Wells Fargo will also:

“Wells Fargo has long been a leader in lending to minority families. These efforts are an important next step and will help close the homeownership gap between white and minority families created by decades of systemic inequities,” said Kristy Fercho, CEO of Wells Fargo Home Lending. “We are taking meaningful action by reimagining the homeownership journey to support minority families in realizing the dream of homeownership.”

In 2020, Wells Fargo was the largest bank lender for home mortgages to Black families. This is consistent with the company’s performance over the last decade (2011 – 2020) in which it helped as many Black families purchase homes as the next three largest bank lenders combined.

Additionally:

The company is a long-time leader in the housing finance industry:

About Wells Fargo

Wells Fargo & Company (NYSE: WFC) is a leading financial services company that has approximately $1.9 trillion in assets, proudly serves one in three U.S. households and more than 10% of small businesses in the U.S., and is the leading middle market banking provider in the U.S. We provide a diversified set of banking, investment, and mortgage products and services, as well as consumer and commercial finance, through our four reportable operating segments: Consumer Banking and Lending, Commercial Banking, Corporate and Investment Banking, and Wealth & Investment Management. Wells Fargo ranked No. 37 on Fortune’s 2021 rankings of America’s largest corporations. In the communities we serve, the company focuses its social impact on building a sustainable, inclusive future for all by supporting housing affordability, small business growth, financial health, and a low-carbon economy. News, insights, and perspectives from Wells Fargo are also available at Wells Fargo Stories.

Additional information may be found at www.wellsfargo.com | Twitter: @WellsFargo.

Cautionary Statement About Forward-Looking Statements

This news release contains forward-looking statements about our future financial performance and business. Because forward-looking statements are based on our current expectations and assumptions regarding the future, they are subject to inherent risks and uncertainties. Do not unduly rely on forward-looking statements as actual results could differ materially from expectations. Forward-looking statements speak only as of the date made, and we do not undertake to update them to reflect changes or events that occur after that date. For information about factors that could cause actual results to differ materially from our expectations, refer to our reports filed with the Securities and Exchange Commission, including the discussion under “Risk Factors” in our Annual Report on Form 10-K for the year ended December 31, 2021, as filed with the Securities and Exchange Commission and available on its website at www.sec.gov.

News Release Category: WF-PS

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EXCLUSIVE HSBC steps up scrutiny of Russian clients worldwide as sanctions ratchet up, article with image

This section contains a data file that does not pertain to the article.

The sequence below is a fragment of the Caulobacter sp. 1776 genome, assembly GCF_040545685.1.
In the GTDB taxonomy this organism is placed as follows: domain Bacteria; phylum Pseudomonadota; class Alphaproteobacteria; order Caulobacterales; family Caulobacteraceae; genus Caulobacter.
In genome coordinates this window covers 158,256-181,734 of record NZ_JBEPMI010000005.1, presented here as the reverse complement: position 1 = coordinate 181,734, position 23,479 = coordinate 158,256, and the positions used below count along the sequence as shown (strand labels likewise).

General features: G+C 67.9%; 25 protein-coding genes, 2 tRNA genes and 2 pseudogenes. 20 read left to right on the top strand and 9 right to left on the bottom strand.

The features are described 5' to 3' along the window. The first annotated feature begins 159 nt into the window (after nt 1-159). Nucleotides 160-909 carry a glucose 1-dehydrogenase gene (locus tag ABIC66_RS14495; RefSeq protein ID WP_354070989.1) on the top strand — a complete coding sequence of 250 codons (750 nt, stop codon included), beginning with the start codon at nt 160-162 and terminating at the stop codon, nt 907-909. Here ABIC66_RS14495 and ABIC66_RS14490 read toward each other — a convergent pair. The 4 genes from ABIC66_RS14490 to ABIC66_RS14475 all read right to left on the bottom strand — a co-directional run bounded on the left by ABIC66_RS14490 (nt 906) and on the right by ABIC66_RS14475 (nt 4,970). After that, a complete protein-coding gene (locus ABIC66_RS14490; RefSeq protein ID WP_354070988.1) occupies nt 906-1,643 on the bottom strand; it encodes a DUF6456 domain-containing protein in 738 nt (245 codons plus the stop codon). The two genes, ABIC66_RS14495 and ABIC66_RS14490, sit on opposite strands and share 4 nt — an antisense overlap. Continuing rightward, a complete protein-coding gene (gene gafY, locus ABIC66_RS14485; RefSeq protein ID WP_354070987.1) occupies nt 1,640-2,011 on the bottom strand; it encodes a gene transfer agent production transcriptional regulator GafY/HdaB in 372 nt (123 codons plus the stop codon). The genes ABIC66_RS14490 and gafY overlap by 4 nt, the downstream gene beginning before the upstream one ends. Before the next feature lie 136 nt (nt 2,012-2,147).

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The HSBC bank logo is seen in the Canary Wharf financial district in London, Britain, March 3, 2016. REUTERS/Reinhard Krause

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  • HSBC applying harsher scrutiny to Russia-related business
  • Managers told to refuse new loans, accounts -sources
  • Crackdown comes as U.S., European sanctions bite

HONG KONG/LONDON, March 25 (Reuters) – HSBC (HSBA.L) is shunning prospective Russian clients and declining credit to some existing ones, two sources with knowledge of the matter told Reuters, as the bank seeks to shield itself from Western sanctions against Moscow.

The measures affect HSBC’s individual and business customers globally and go further than the bank’s previously stated intentions to wind down its relations with lenders such as VTB (VTBR.MM), which were placed under Western restrictions after Russia invaded Ukraine on Feb. 24. read more

The moves by Europe’s second biggest bank show how sanctions aimed at Russia’s financial system and its political and business elite are also ensnaring Russian nationals outside the country as lenders seek to avoid falling foul of the restrictions and potentially hefty fines.

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HSBC had said on March 14 it is “not accepting any new business in Russia,” without spelling out what that means for existing or prospective Russian customers in other markets.

The sources said the bank’s risk and compliance staff have told business managers to apply extra scrutiny to all prospective clients bearing Russian passports or furnishing Russian addresses, with the result that many more are turned away than would have been in the past.

The checks also extend to dual passport-holders as well as those with links to Belarus, seen as an ally of Moscow, as the bank’s staff scramble to ensure they do not inadvertently offer services to sanctioned individuals or businesses.

HSBC declined to comment.

Customers with business ties to Russia and receiving income in roubles, such as those deriving income from Russian employment, pensions, or investments, are also being impacted as those rouble cashflows are discounted to zero for credit purposes, one of the sources, who works at HSBC, told Reuters.